Final takeaways from ASCO 2021 and the use of immunotherapy to treat various types of patients with non–small cell lung cancer.
Mark A. Socinski, MD: This has been an incredible discussion over the last hour and a half. I want to thank my colleagues for this rich and informative discussion. I want to give each of you an opportunity before we conclude to give our audience some final thoughts. I’ll start with Dr Dietrich and move down the list.
Martin Dietrich, MD, PhD: Thank you so much for having me. I was really excited about this ASCO [American Society of Clinical Oncology Annual Meeting]. I’m excited that we see long-term benefit in previously hard-to-reach immunotherapy populations. I’m very pleased to see that we’re seeing progress in the earlier curative setting, moving immunotherapy into that space, where we clearly have things to improve. One of the best presentations was to embrace immunotherapy adverse effects. If I have to give an outlook for the future, I believe we’ll need to double down on immunotherapy and the immunotherapy effect, down the lines of combinations and possibly triplet combinations. These adverse effects are probably the best marker of positive response that we have. We don’t have blood tests or other ways of seeing this in a clinical assessment. When we see these responses, it’s important for us and for our patients to explain to them that this is what we want to achieve: We activate their immune system from a hibernation state into an antitumor state. And all the adverse effects are not necessarily adverse effects but basically just hitting the wrong targets while firing in the right direction. Those were all great steps forward moving the needle. The biomarker selection is going to be more and more exciting. I can’t wait to see the KRAS combinations with immunotherapy at the next ASCO, hopefully. There’s plenty of good progress. It can be more complicated, but we’ll be seeing these benefits in our patients in the near future.
Mark A. Socinski, MD: Thank you, Martin. Dr Herbst?
Roy S. Herbst, MD, PhD: It’s a brave new world, and we have many new modalities of therapy that we focused on today: immunotherapy and its advances in stage IV disease, and now moving up to stage III. We’re already seeing benefits as we discussed. In some of our careers, we’ve seen such an amazing change, but we still have a way to go. From a patient’s point of view, there are still many who aren’t benefiting, and lung cancer remains 1 of the major causes of cancer deaths. We have to continue to up our game, work with biomarkers, and be smarter in our trials and in our therapy. But all the tools are before us. This was a very exciting discussion, bringing in all the new modalities of therapy.
Mark A. Socinski, MD: Thanks, Roy. Dr Nangia?
Chaitali Nangia, MD: I found this ASCO interesting for many reasons, primarily for the development in the ongoing trials in the neoadjuvant/adjuvant space. I thought that was really exciting. I was very excited to see the data with the I/O [immuno-oncology]–chemotherapy…KRAS was a good story. It was an excellent presentation. Also…it was interesting to look into racial disparities in clinical trial involvements and even molecular testing: ctDNA [circulating tumor DNA], underrepresentation. That was also very exciting.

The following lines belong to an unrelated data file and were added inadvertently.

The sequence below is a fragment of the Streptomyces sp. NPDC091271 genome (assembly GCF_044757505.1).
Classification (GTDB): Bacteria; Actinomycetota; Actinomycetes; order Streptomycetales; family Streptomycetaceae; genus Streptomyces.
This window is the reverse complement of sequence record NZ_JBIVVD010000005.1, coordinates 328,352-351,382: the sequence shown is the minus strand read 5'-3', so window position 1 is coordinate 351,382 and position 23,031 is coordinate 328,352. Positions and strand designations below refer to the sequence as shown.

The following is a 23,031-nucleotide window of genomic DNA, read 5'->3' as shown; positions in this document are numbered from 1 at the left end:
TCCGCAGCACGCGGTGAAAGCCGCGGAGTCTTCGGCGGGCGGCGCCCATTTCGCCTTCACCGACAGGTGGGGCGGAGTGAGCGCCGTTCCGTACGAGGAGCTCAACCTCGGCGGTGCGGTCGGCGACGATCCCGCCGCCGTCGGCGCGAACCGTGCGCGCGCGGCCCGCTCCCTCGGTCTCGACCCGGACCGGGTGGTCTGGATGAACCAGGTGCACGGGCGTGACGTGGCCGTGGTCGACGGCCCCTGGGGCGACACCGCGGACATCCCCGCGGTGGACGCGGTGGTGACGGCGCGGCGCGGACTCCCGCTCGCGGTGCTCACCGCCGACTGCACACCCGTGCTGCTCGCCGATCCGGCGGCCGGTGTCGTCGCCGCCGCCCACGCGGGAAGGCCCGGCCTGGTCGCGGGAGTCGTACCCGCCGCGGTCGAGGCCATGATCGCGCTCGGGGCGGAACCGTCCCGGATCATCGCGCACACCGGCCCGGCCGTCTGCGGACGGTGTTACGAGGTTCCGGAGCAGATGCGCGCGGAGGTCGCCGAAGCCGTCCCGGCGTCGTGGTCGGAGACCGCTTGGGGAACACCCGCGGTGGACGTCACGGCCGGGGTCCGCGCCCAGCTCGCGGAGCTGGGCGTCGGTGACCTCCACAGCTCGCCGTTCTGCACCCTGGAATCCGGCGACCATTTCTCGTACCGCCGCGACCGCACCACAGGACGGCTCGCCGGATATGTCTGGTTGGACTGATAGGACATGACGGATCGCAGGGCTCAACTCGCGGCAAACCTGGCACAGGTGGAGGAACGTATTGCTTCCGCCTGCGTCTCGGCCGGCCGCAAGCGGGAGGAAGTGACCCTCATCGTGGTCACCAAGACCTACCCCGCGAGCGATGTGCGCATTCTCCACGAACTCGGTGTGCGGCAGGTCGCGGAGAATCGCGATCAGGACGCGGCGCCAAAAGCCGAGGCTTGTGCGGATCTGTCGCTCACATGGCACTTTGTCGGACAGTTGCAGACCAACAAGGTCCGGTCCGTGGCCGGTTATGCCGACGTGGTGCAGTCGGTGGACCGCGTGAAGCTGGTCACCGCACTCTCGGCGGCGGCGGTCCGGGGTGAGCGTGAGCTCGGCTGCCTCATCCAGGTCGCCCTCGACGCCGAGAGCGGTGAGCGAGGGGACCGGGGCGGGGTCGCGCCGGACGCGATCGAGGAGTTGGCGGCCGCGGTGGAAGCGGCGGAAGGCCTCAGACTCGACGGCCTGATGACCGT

Mark A. Socinski, MD: Dr Patel?
Sandip P. Patel, MD: ASCO was wonderful, showing the breadth and depth of everything that’s going on as many are aware. The overall mortality of cancer in the United States has improved over the past 2 years, driven by improvements in care and in lung cancer, particular non–small cell lung cancer. We talked about multiple bespoke precision medicine approaches. But 1 of the ASCO presentations that’s really poignant and shows how much further we have to go in terms of implementation science was the rate of molecular testing. EGFR and ALK in 1 large practice were stronger in 70% of patients, meaning 30% of patients won’t even need to get tested for EGFR and ALK. But BRAF, which is likely a surrogate for other next-generation-targeted mutations—KRAS, and so on—was about 50%. If we were on a breast cancer discussion and 50% of patients were not being HER2 [human epidermal growth factor receptor 2] tested, it just wouldn’t happen. It just shows from an implementation science standpoint how much further we have to go.
We have the benefit of being able to do this in 2 tubes of blood. We have liquid biopsies that can help us if you run out of tissue. How can we best ensure that patients get adequate molecular diagnosis? We don’t see a spot-on scan and then…start chemotherapy anymore—or ever. We get the biopsy, and we understand what’s going on. The molecular diagnosis in non–small cell lung cancer is crucial. Not only do we want to get the patients on the right path in terms of targeted therapy, but if you get them on the wrong path, you’re giving expensive, ineffective, and toxic therapy with immunotherapy for that patient population. We need to make sure that we test, and we don’t guess, so we can unlock the potential of precision therapy. It’s so crucial.
Mark A. Socinski, MD: Thank you. Lastly, Dr Ready?
Neal Edward Ready, MD, PhD:Thanks. We’re all excited about early-stage disease and everything that’s been said. For advanced disease, to improve 5-year survival we need to come up with a strong and new combination. As Roy alluded to, that will probably have different approaches in immunologically cold tumors vs immunologically hot tumors. We’re going to have to choose immune combination at personalized rate.
Mark A. Socinski, MD: Great. Thank you all. This has been fantastic. We want to thank our viewing audience. We’re going to close now, but we hope you found this OncLive® Peer Exchange® discussion to be useful and informative. Thank you very much for joining.
TRANSCRIPT EDITED FOR CLARITY